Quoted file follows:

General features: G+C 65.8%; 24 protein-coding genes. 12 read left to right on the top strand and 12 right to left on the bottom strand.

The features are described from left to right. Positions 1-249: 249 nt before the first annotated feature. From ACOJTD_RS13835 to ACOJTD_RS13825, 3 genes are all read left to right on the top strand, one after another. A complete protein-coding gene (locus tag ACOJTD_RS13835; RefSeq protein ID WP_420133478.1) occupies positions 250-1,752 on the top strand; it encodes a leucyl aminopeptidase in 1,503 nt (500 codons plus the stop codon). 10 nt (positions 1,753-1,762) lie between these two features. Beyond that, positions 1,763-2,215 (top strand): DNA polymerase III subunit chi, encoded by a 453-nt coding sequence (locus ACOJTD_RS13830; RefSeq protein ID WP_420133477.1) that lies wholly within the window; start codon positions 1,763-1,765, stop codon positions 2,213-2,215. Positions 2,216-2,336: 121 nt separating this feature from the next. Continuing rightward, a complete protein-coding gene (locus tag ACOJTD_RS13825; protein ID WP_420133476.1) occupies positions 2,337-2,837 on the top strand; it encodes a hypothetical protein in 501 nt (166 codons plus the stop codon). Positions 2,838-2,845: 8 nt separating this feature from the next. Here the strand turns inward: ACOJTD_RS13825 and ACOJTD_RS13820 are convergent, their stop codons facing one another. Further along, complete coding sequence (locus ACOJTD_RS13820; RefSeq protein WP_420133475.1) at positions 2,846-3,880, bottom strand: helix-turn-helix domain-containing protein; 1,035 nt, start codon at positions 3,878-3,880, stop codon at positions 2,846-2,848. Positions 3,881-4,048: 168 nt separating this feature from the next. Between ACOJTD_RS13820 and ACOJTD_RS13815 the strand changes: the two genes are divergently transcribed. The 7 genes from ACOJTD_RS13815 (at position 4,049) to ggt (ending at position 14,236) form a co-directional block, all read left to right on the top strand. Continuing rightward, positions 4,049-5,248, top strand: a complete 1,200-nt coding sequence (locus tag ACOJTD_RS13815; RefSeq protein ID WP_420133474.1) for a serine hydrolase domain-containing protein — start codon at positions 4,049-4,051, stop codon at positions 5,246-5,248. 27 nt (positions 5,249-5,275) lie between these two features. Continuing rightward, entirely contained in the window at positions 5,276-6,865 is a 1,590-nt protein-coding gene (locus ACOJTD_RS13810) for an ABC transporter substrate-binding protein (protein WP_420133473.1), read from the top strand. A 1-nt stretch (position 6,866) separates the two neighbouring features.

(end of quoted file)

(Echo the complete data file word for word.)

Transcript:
General features: G+C 65.8%; 24 protein-coding genes. 12 read left to right on the top strand and 12 right to left on the bottom strand.

The features are described from left to right. Positions 1-249: 249 nt before the first annotated feature. From ACOJTD_RS13835 to ACOJTD_RS13825, 3 genes are all read left to right on the top strand, one after another. A complete protein-coding gene (locus tag ACOJTD_RS13835; RefSeq protein ID WP_420133478.1) occupies positions 250-1,752 on the top strand; it encodes a leucyl aminopeptidase in 1,503 nt (500 codons plus the stop codon). 10 nt (positions 1,753-1,762) lie between these two features. Beyond that, positions 1,763-2,215 (top strand): DNA polymerase III subunit chi, encoded by a 453-nt coding sequence (locus ACOJTD_RS13830; RefSeq protein ID WP_420133477.1) that lies wholly within the window; start codon positions 1,763-1,765, stop codon positions 2,213-2,215. Positions 2,216-2,336: 121 nt separating this feature from the next. Continuing rightward, a complete protein-coding gene (locus tag ACOJTD_RS13825; protein ID WP_420133476.1) occupies positions 2,337-2,837 on the top strand; it encodes a hypothetical protein in 501 nt (166 codons plus the stop codon). Positions 2,838-2,845: 8 nt separating this feature from the next. Here the strand turns inward: ACOJTD_RS13825 and ACOJTD_RS13820 are convergent, their stop codons facing one another. Further along, complete coding sequence (locus ACOJTD_RS13820; RefSeq protein WP_420133475.1) at positions 2,846-3,880, bottom strand: helix-turn-helix domain-containing protein; 1,035 nt, start codon at positions 3,878-3,880, stop codon at positions 2,846-2,848. Positions 3,881-4,048: 168 nt separating this feature from the next. Between ACOJTD_RS13820 and ACOJTD_RS13815 the strand changes: the two genes are divergently transcribed. The 7 genes from ACOJTD_RS13815 (at position 4,049) to ggt (ending at position 14,236) form a co-directional block, all read left to right on the top strand. Continuing rightward, positions 4,049-5,248, top strand: a complete 1,200-nt coding sequence (locus tag ACOJTD_RS13815; RefSeq protein ID WP_420133474.1) for a serine hydrolase domain-containing protein — start codon at positions 4,049-4,051, stop codon at positions 5,246-5,248. 27 nt (positions 5,249-5,275) lie between these two features. Continuing rightward, entirely contained in the window at positions 5,276-6,865 is a 1,590-nt protein-coding gene (locus ACOJTD_RS13810) for an ABC transporter substrate-binding protein (protein WP_420133473.1), read from the top strand. A 1-nt stretch (position 6,866) separates the two neighbouring features.